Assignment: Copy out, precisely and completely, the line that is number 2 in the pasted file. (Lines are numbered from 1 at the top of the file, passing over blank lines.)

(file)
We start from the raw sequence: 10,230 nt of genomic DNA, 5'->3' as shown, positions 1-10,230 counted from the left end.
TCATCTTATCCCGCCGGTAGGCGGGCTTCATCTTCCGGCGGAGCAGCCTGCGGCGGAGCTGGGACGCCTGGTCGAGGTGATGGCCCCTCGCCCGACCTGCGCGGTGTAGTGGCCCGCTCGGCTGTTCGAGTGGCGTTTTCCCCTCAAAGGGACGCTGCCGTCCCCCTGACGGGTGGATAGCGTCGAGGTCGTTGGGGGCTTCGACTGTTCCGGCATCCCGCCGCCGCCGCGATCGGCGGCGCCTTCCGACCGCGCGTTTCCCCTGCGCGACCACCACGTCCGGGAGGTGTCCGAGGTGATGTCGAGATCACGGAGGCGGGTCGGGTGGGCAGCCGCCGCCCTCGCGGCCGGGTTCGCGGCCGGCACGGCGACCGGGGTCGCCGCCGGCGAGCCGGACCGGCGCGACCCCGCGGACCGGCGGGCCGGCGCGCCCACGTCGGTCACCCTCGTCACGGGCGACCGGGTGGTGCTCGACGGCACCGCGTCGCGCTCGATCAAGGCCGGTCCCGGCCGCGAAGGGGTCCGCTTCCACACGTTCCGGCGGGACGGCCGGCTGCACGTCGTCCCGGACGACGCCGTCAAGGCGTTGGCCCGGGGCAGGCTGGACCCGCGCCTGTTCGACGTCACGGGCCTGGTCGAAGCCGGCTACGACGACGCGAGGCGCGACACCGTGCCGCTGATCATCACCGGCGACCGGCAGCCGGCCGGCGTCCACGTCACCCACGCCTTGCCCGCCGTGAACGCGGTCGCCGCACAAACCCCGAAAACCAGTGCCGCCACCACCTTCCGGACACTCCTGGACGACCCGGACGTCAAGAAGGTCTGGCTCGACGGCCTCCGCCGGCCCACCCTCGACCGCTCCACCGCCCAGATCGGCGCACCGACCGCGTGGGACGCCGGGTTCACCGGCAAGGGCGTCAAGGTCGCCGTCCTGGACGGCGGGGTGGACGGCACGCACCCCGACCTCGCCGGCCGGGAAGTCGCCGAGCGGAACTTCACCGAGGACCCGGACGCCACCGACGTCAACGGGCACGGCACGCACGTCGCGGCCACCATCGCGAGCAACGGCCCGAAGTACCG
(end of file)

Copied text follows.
TCATCTTATCCCGCCGGTAGGCGGGCTTCATCTTCCGGCGGAGCAGCCTGCGGCGGAGCTGGGACGCCTGGTCGAGGTGATGGCCCCTCGCCCGACCTGCGCGGTGTAGTGGCCCGCTCGGCTGTTCGAGTGGCGTTTTCCCCTCAAAGGGACGCTGCCGTCCCCCTGACGGGTGGATAGCGTCGAGGTCGTTGGGGGCTTCGACTGTTCCGGCATCCCGCCGCCGCCGCGATCGGCGGCGCCTTCCGACCGCGCGTTTCCCCTGCGCGACCACCACGTCCGGGAGGTGTCCGAGGTGATGTCGAGATCACGGAGGCGGGTCGGGTGGGCAGCCGCCGCCCTCGCGGCCGGGTTCGCGGCCGGCACGGCGACCGGGGTCGCCGCCGGCGAGCCGGACCGGCGCGACCCCGCGGACCGGCGGGCCGGCGCGCCCACGTCGGTCACCCTCGTCACGGGCGACCGGGTGGTGCTCGACGGCACCGCGTCGCGCTCGATCAAGGCCGGTCCCGGCCGCGAAGGGGTCCGCTTCCACACGTTCCGGCGGGACGGCCGGCTGCACGTCGTCCCGGACGACGCCGTCAAGGCGTTGGCCCGGGGCAGGCTGGACCCGCGCCTGTTCGACGTCACGGGCCTGGTCGAAGCCGGCTACGACGACGCGAGGCGCGACACCGTGCCGCTGATCATCACCGGCGACCGGCAGCCGGCCGGCGTCCACGTCACCCACGCCTTGCCCGCCGTGAACGCGGTCGCCGCACAAACCCCGAAAACCAGTGCCGCCACCACCTTCCGGACACTCCTGGACGACCCGGACGTCAAGAAGGTCTGGCTCGACGGCCTCCGCCGGCCCACCCTCGACCGCTCCACCGCCCAGATCGGCGCACCGACCGCGTGGGACGCCGGGTTCACCGGCAAGGGCGTCAAGGTCGCCGTCCTGGACGGCGGGGTGGACGGCACGCACCCCGACCTCGCCGGCCGGGAAGTCGCCGAGCGGAACTTCACCGAGGACCCGGACGCCACCGACGTCAACGGGCACGGCACGCACGTCGCGGCCACCATCGCGAGCAACGGCCCGAAGTACCG